Computer science is an exciting and challenging field that has impact on many parts
of our lives. Computer scientists craft the technologies that enable the digital devices
we use every day. They develop the largescale software that powers business and
industry, and advance the computational techniques and write the software that supports
scientists in their study of the world around us. They create the software that social
scientists use to identify and analyze patterns in the behavior of social groups and
human behavior in social networks and the applications that humanists and linguists
use to research language development. Many new applications of computing technology
remain to be discovered. Indeed, computing will be at the heart of future revolutions in
business, science, and society. Students who study computer science now will be at the
forefront of those important advances.
Computer science is concerned with how computers are constructed, how they store and
process data, how they are used in problem solving, and how the quality of those
solutions is assessed. It is about the science of creating software for a variety of users.
It is about understanding how that software interacts with the hardware on which it is run.
Computer science goes well beyond the machine to the study of how people interact with
the technologies around them. Applications of computer science reach far and wide.
Computer science graduates from the University of Colorado Boulder are engaged in a
wide variety of jobs with many different companies in locations all over the world. They
produce the software and systems that touch lives every day in fields ranging from
communications to finance to publishing. They are, of course, software developers,
but also have become teachers, writers, doctors, lawyers, scientists, military leaders,
and entrepreneurs. They work at some of the largest, most influential companies in the
world, at research institutions, non-profits, and at the smallest start-ups of every type
imaginable. And many lead highly successful companies that they themselves have
Career Services offers a number of programs and services designed to help
you plan your career, including workshops, internships, and placement services after
graduation. For an appointment with a career counselor or for more information, call
303-492-6541, or stop by the Center for Community. Find more information at Career Services.
The Department of Computer Science supports its own domain, http://www.colorado.edu/cs/,
and a modern computing infrastructure that supports its research and educational
missions. The department has a variety of computing facilities for use by faculty,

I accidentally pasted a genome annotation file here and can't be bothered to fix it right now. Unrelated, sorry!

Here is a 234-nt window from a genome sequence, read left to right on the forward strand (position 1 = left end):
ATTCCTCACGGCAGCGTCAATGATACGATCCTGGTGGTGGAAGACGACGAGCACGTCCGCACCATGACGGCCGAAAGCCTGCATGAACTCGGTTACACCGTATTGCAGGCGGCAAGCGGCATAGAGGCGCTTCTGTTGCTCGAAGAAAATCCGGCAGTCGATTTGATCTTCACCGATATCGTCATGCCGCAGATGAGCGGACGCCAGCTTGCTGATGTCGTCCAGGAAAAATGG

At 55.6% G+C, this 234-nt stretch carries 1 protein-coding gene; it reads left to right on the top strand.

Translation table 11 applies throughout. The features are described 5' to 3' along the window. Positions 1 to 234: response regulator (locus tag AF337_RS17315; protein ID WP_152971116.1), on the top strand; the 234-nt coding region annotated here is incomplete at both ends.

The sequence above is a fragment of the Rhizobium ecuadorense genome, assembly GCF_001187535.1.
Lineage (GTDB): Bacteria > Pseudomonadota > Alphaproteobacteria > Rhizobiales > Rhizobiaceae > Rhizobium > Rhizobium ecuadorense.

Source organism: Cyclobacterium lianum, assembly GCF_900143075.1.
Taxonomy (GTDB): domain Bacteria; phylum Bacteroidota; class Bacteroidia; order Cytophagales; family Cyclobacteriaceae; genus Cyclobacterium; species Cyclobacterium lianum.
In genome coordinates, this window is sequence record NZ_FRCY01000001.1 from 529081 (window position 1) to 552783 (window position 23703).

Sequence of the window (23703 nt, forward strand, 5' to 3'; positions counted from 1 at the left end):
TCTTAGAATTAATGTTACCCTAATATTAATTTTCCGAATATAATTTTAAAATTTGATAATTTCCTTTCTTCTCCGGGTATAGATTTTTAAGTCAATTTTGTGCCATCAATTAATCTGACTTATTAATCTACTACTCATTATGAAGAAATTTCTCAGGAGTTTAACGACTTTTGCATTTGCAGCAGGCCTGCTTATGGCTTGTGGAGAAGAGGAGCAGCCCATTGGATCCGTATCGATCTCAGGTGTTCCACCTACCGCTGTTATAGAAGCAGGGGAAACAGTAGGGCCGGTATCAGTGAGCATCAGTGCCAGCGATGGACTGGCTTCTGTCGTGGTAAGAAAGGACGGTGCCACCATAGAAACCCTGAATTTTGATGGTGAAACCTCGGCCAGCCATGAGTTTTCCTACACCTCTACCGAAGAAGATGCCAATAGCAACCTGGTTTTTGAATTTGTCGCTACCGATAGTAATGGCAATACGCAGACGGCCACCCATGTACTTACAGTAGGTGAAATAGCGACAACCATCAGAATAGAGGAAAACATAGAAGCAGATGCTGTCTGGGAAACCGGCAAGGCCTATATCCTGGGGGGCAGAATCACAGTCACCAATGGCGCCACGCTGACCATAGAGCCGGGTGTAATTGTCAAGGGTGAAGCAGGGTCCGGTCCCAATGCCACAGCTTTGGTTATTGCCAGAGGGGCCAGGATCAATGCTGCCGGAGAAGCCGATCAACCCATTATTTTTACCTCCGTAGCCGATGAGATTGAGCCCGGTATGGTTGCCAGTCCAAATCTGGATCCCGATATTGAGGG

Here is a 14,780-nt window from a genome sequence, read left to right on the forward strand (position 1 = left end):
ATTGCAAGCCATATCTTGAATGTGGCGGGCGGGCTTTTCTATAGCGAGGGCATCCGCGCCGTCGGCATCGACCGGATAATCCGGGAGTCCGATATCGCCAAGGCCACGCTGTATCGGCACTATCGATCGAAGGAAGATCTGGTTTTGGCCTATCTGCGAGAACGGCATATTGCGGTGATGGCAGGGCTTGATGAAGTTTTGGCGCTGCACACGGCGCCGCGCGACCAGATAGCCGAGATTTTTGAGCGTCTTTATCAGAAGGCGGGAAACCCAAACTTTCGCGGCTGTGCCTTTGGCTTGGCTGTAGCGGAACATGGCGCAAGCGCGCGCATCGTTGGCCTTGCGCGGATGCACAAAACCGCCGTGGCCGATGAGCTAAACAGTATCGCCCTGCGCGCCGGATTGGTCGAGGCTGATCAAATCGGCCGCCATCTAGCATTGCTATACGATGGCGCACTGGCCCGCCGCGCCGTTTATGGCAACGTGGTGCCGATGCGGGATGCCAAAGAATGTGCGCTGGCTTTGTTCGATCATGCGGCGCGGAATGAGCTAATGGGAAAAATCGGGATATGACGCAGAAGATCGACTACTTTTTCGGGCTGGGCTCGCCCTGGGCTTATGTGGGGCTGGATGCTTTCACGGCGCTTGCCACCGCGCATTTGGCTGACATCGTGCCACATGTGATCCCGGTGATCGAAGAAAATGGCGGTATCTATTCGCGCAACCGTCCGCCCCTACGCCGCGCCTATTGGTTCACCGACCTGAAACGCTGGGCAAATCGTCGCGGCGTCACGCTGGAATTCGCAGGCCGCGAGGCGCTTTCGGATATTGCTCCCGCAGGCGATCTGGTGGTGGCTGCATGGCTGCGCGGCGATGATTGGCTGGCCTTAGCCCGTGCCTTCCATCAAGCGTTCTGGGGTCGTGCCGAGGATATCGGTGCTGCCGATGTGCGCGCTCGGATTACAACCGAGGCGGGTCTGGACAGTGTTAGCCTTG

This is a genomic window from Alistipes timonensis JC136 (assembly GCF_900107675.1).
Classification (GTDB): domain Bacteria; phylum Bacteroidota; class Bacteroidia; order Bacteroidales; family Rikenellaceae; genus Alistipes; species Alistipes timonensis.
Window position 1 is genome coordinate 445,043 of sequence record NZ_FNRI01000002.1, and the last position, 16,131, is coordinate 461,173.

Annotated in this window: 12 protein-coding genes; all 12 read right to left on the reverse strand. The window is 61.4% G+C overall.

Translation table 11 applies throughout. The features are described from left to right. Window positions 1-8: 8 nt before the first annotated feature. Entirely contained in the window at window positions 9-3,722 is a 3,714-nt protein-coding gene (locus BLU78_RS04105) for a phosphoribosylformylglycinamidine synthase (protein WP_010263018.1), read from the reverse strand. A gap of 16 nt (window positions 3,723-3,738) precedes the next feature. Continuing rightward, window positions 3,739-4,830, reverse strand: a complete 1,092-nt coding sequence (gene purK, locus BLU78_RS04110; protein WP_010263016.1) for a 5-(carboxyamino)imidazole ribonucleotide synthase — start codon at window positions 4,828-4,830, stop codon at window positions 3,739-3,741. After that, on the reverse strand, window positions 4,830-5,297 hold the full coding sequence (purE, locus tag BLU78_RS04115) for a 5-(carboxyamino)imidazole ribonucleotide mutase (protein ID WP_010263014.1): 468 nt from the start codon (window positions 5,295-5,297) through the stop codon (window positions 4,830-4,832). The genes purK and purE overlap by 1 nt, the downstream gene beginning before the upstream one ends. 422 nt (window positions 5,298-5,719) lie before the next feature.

staff, and students. These include general purpose computing labs provided by
the university, additional instructional labs and administrative computing resources
provided by the department, and specialized labs dedicated to the work of individual
research groups. A wide variety of computing resources are available so that students
have the opportunity to learn about and use cutting-edge equipment and software.
The Undergraduate Research Opportunities Program (UROP) offers students a chance
to work alongside a faculty sponsor on original research. Learn to write proposals, conduct
research, pursue creative work, analyze data, and present the results. For more
information, call UROP at 303-492-2596 or visit http://enrichment.colorado.edu/urop/.
The Department provides networking opportunities throughout the year for students to
meet with companies looking to hire students for paid internships. CU’s location near
Boulder’s tech startup community, national research labs, and traditional tech companies
such as Google, IBM, Oracle, Microsoft, and the like provide students with CS skills a wide
range of employment opportunities while working on earning their degrees.
If you graduated from high school in 1988 or later, you are required to meet certain
minimum academic preparation standards (MAPS). If you are admitted to CU- Boulder
with MAPS deficiencies, you are required to complete at least one MAPS course each term.
The College of Arts and Sciences has adopted the entrance standards listed below. One
unit equals one year of high school study or one semester of college coursework.
English—4 Including 2 in composition
Mathematics—4 Including 2 in algebra, 1 in geometry, and 1 in college prep.
Natural science—3 Including 2 in laboratory science, one of which must be in chemistry or physics
Social science—3 Including one of U.S. or world history and one of geography. If you have U.S. history, you may use 1/2 year of world history and 1/2 year of geography in place of one year of geography.
Foreign language—3 All units must be in the same language and the last year must be Level III.
If you would like to speak to an advisor about the BA in CS degree program, contact Martin Black <Martin.Black@colorado.edu> or Eva Lacy <Eva.Lacy@colorado.edu>. Current A&S students may also use the A&S advising website to schedule an appointment with Martin or Eva.